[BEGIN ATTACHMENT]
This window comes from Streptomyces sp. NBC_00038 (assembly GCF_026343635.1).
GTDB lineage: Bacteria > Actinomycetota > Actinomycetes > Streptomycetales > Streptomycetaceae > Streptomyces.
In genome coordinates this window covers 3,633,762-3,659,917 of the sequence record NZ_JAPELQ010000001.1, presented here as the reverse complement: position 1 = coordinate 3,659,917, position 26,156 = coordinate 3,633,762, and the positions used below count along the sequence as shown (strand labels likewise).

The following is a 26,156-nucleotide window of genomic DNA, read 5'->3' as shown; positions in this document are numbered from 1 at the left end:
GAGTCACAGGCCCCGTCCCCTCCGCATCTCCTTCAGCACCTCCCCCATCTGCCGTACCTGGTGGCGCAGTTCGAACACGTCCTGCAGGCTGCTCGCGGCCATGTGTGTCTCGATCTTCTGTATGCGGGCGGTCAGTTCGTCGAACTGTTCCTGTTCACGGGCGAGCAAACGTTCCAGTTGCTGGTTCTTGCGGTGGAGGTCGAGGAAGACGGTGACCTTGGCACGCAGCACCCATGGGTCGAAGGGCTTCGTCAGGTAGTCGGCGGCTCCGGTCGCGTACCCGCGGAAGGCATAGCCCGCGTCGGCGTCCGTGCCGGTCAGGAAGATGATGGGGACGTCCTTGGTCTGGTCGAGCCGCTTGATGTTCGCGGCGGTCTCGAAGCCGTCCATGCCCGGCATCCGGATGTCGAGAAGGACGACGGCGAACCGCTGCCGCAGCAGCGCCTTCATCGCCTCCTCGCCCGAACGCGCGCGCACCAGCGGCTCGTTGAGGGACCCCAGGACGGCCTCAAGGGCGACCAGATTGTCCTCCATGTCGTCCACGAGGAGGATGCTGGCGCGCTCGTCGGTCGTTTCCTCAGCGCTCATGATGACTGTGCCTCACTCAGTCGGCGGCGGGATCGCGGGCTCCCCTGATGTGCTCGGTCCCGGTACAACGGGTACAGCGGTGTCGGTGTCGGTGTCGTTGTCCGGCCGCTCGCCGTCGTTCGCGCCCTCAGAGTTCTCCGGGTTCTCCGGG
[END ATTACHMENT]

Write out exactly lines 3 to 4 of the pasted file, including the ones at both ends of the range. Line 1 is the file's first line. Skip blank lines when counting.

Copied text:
In genome coordinates this window covers 3,633,762-3,659,917 of the sequence record NZ_JAPELQ010000001.1, presented here as the reverse complement: position 1 = coordinate 3,659,917, position 26,156 = coordinate 3,633,762, and the positions used below count along the sequence as shown (strand labels likewise).

The following is a 26,156-nucleotide window of genomic DNA, read 5'->3' as shown; positions in this document are numbered from 1 at the left end: